Bouzov Castle was established at the turn of the 14th century with the purpose to watch over the trade route from Olomouc to Loštice. The minor aristocratic Buz of Bludovec family were its first recorded owners from 1317-1339. The castle also takes its name from the family. Ownership of the castles was then changed, and the Lords of Kunštát were among the most important medieval owners. According to tradition, the Bouzov castle is often connected with name of the most famous member of this noble dynasty, Jiří z Poděbrady was born in Bouzov in 1420 and was crowned Czech King in 1458. His original title was Jiří of Kunštát and Bouzov. In 1558 the castle burned down, and lost much of its majestic quality. In the course of centuries there were several changes of proprietors; the castle was owned by the lords of Vildenberk, margrave Jošt, the Haugvic and the Pod Štatský families, and in 1696 the barony was bought by the grand master of the Teutonic Order, the Rhenish palsgrave Fanciscus Ludovicus.
As various noble families changed possession of Bouzov, in a similar way also its appearance was changed from an early gothic castle to a Renaissance style. In the time of the lords of Bouzov, the castle played mostly a defensive and guarding role. It probably consisted of a tower and rampart and wooden dwelling houses. The Vildenberks built a stony manor on the western side which was taller than the rampart. Already in the 14th century the castle was significantly widened - a settlement with outhouses was constructed with a ditch and circumvallation, rampart with a 61 m tall watchtower and a moat wall built around the castle. During the rule of the Kunštát family, the manor was fortified with a new connected rampart with two bastions, and the moat wall was rebuilt with five round bastions. Later a round gun-bastion was erected and the tallest watchtower was repaired.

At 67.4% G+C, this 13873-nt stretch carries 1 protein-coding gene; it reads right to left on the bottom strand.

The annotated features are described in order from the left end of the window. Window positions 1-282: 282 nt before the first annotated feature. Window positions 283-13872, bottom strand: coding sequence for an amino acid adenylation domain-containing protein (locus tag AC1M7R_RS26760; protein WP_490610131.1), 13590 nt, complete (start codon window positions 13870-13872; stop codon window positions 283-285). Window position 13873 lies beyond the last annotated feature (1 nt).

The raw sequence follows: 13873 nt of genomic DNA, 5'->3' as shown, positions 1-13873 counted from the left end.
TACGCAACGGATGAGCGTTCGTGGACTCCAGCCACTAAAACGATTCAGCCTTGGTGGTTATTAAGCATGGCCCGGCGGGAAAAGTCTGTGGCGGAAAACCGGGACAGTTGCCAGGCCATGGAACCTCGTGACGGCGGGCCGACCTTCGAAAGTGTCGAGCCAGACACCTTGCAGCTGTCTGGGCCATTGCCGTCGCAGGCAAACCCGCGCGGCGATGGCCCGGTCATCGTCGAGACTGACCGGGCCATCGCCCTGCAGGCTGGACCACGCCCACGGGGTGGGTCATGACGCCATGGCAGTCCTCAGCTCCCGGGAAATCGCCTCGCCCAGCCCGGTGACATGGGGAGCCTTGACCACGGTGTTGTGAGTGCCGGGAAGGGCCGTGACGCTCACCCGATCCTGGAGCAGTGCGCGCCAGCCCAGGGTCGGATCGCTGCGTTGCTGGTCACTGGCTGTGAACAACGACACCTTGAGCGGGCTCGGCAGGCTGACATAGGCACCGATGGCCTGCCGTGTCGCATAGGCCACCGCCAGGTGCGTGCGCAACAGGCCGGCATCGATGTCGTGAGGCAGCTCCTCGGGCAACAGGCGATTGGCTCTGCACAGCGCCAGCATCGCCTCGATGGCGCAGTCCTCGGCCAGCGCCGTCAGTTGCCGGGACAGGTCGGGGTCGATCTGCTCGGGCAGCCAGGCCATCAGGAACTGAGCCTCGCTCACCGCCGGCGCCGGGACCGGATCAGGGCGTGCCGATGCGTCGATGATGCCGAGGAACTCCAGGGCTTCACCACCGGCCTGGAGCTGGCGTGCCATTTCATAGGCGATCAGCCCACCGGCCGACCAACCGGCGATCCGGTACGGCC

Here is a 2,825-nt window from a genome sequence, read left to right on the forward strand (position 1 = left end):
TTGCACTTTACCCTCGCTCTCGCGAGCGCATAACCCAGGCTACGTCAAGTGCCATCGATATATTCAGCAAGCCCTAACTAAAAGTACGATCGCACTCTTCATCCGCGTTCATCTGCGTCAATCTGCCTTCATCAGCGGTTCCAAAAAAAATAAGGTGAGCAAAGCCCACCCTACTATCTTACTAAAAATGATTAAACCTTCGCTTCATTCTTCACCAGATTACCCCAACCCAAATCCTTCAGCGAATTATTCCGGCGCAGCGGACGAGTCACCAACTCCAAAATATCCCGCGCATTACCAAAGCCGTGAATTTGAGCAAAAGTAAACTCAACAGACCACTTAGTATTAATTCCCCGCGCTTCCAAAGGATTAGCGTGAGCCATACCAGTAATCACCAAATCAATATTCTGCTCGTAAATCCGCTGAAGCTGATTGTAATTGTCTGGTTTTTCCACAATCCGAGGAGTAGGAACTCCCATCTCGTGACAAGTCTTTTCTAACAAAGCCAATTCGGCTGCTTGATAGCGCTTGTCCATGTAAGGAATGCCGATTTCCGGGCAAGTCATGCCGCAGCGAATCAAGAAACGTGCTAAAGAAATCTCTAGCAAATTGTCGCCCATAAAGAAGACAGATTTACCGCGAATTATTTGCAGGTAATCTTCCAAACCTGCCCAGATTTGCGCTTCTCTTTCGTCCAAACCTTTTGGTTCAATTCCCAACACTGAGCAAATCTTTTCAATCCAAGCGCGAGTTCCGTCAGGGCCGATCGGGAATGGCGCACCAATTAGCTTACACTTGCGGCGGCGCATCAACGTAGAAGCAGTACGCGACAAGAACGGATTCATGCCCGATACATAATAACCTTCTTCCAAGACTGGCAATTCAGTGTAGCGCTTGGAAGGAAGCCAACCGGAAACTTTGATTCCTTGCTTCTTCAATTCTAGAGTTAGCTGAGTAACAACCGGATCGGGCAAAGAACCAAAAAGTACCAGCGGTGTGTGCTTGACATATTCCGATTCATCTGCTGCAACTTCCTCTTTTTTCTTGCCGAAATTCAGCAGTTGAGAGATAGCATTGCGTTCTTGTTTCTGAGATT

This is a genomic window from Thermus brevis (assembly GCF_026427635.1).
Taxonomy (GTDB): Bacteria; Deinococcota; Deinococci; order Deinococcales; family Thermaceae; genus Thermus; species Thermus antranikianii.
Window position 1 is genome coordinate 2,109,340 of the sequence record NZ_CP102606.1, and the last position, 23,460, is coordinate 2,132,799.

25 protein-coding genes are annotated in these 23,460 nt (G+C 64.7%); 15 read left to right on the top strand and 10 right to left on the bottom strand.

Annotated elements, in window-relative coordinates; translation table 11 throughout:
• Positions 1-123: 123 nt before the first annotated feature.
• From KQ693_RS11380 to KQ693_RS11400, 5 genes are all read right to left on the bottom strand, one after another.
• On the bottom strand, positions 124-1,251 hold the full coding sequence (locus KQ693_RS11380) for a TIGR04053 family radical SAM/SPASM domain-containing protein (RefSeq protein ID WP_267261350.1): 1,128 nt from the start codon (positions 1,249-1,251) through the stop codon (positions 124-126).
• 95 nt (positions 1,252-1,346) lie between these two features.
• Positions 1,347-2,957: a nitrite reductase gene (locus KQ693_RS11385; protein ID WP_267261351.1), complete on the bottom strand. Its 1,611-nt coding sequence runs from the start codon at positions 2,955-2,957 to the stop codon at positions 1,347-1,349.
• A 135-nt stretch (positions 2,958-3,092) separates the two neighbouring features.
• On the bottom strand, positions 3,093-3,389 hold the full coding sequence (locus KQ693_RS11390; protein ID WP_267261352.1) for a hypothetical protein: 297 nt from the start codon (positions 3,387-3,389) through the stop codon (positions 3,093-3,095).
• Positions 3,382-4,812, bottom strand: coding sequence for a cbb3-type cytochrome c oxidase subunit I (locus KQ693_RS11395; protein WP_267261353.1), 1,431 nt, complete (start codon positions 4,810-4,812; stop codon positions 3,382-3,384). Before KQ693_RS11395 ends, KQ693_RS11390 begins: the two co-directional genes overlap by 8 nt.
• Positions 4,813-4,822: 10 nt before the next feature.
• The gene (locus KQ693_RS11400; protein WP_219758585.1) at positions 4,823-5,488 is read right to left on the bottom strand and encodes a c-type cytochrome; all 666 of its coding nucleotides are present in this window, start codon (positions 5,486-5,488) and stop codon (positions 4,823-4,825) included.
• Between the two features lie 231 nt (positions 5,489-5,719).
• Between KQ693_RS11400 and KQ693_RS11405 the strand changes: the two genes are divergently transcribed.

In 1408 the castle passed into the hands of Viktorin of Bouzov. In 1499 the Haugvics started the construction of a palace on the eastern side and connected the northern and southern dwelling building. In the first half of the 15th century it was converted into a Hussite stronghold, serving as a prison for captured Swedes during the Thirty Years war. In the second half of the 16th century the castle burned out and remained uninhabited.
About a hundred years later, the reconstruction of the castle began again with the remodeling of the southern wing. At that time the castle had already lost its defensive function and became an utterly dwelling object. With the arrival of the Teutonic Order, during the 18th century the castle also lost this function. Only the building in the outer settlement remained inhabited, and by the end of the 19th century the ruin of the castle became a tourist goal.